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Title: Mental health of children and young people with neurological conditions
Author: Bennett, Sophie D.
Awarding Body: UCL (University College London)
Current Institution: University College London (University of London)
Date of Award: 2017
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Children and young people with neurological conditions have at least a five times greater risk of developing a mental health disorder than their otherwise healthy peers. Little is known about effective methods for treating mental health disorders in the context of a paediatric chronic physical illness, despite high unmet need and serious adverse consequences. The purpose of this thesis was to develop and evaluate a method of routine identification and treatment of common mental health disorders in children and young people with chronic neurological conditions, using an online diagnostic interview and telephone-guided self-help intervention. The thesis is formed of nine chapters. Chapter One presents an overview of the background and rationale for the research. Chapter Two presents a systematic review of interventions to treat mental health disorders in the context of chronic physical illness. This found that very little research has been conducted on this topic to date. Chapter Three reports on a meta-analysis of guided self-help interventions for common mental health disorders in children and young people, demonstrating that guided self-help interventions may be as effective as face-to-face interventions. The thesis then reports on the feasibility of a process of identification of mental health disorders, integrated into paediatric neurology clinics (Chapter Four). Finally, a modular guided self-help intervention was piloted through four case studies (Chapter Five) and then a pilot randomised controlled trial of 34 participants; Chapter Six reports the study protocol. The intervention was evaluated quantitatively, through standardised measures (Chapter Seven), and qualitatively through semi-structured interviews with participants (Chapter Eight). Overall, results demonstrate that the process of identification followed by a guided self-help intervention may be effective in working towards participants’ specific goals for therapy and that it is acceptable to most participants. The clinical implications are discussed and suggestions for further research proposed in Chapter Nine.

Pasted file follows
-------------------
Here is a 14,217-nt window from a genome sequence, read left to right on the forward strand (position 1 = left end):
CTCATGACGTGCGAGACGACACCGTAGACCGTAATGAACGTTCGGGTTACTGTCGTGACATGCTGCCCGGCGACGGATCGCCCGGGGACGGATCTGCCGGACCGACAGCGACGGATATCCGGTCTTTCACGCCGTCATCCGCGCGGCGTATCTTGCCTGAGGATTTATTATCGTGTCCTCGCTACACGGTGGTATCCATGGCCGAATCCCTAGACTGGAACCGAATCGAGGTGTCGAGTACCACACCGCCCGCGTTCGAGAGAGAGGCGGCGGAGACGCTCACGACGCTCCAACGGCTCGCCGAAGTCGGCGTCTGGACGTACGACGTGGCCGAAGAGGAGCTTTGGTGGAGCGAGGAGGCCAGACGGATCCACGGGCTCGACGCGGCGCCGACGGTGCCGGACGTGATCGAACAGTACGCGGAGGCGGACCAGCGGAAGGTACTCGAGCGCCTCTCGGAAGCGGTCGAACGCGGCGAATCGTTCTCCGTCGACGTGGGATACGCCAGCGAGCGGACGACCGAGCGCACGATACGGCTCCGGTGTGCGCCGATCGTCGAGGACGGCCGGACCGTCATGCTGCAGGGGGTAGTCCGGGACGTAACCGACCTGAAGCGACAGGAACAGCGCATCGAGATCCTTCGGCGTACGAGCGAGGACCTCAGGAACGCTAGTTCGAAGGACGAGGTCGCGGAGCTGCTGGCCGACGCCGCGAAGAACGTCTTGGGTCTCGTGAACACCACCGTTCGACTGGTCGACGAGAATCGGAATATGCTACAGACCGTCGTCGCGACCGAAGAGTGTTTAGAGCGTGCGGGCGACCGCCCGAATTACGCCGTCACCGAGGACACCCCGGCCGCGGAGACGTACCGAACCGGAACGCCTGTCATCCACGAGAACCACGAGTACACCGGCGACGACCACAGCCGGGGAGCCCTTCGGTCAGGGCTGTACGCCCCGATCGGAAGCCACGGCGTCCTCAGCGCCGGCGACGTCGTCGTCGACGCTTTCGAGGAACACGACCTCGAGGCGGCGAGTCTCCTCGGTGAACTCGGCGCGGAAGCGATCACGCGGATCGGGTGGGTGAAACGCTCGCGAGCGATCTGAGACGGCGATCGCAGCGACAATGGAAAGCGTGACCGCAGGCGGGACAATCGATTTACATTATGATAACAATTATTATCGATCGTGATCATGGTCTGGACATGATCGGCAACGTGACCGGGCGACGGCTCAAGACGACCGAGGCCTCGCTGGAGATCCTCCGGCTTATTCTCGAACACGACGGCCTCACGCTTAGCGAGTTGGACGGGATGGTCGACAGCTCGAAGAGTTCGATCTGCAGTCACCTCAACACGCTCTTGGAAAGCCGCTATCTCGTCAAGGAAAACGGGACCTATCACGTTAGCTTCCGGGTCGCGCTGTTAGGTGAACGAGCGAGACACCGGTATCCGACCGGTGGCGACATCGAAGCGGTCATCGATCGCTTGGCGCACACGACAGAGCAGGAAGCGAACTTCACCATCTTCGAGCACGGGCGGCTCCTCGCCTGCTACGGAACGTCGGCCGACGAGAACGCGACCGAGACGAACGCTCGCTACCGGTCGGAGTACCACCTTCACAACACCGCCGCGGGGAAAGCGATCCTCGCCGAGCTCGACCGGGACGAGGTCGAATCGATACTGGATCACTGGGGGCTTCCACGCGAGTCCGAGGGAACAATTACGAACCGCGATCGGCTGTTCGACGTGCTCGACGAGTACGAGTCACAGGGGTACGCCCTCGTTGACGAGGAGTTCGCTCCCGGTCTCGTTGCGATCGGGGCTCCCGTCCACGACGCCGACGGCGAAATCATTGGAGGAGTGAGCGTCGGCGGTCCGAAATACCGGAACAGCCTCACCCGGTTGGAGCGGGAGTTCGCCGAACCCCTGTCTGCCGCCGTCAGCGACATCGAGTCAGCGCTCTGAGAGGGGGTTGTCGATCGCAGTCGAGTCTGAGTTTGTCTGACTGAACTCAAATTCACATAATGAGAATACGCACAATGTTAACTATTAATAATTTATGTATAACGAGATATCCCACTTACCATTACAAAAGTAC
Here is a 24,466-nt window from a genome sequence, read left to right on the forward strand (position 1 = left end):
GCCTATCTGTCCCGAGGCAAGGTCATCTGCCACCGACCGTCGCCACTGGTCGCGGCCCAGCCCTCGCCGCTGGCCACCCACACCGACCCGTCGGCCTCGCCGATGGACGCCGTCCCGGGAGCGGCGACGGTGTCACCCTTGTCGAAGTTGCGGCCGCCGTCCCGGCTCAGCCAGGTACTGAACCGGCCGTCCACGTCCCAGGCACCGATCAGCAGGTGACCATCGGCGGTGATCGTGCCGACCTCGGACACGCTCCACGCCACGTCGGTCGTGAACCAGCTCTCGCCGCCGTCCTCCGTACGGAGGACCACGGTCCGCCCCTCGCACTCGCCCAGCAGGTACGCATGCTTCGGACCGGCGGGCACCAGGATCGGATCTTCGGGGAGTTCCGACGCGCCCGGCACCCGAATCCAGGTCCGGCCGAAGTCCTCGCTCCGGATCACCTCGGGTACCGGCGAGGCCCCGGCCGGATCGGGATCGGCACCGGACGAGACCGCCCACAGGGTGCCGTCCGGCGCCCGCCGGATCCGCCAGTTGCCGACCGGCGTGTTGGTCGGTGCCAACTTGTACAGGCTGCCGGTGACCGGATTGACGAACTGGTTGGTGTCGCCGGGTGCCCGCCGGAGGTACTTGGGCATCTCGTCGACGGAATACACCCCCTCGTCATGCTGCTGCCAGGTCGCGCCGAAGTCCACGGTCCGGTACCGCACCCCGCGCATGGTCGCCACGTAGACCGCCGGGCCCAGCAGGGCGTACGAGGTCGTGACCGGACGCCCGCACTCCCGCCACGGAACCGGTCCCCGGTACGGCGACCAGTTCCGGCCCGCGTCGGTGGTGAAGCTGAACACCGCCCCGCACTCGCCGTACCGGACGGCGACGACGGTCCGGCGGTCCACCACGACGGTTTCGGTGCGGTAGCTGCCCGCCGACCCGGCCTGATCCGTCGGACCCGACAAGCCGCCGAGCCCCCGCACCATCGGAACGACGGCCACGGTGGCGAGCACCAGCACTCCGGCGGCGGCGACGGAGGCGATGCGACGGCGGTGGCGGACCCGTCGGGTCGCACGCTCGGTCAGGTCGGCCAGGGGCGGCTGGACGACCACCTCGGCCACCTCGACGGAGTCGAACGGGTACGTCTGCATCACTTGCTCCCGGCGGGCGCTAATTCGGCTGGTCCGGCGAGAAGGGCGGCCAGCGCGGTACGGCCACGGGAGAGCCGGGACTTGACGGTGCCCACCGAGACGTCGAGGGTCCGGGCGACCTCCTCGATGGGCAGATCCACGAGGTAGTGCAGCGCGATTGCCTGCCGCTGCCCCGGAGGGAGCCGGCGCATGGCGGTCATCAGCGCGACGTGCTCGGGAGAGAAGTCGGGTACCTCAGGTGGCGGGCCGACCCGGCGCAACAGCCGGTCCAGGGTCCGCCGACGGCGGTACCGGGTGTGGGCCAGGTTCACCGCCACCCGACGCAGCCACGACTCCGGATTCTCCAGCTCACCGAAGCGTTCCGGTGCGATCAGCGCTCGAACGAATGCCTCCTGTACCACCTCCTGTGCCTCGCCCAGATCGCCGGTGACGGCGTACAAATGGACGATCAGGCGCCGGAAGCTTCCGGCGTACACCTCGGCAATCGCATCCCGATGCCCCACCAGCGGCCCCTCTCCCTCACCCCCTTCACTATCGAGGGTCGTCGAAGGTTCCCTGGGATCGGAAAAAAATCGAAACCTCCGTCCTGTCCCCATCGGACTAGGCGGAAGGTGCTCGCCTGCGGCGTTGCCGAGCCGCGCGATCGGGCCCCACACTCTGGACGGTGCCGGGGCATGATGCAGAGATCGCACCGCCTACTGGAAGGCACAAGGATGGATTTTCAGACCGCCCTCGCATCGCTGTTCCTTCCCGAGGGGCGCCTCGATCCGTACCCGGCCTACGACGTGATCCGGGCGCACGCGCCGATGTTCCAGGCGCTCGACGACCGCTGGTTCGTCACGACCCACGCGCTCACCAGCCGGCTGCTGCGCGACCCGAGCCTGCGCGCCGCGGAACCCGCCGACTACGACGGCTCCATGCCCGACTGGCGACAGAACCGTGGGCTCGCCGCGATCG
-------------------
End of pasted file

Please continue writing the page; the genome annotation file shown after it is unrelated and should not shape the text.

Supervisor: Shafran, R. ; Goodman, R. Sponsor: Not available
Qualification Name: Thesis (Ph.D.) Qualification Level: Doctoral
EThOS ID:  DOI: Not available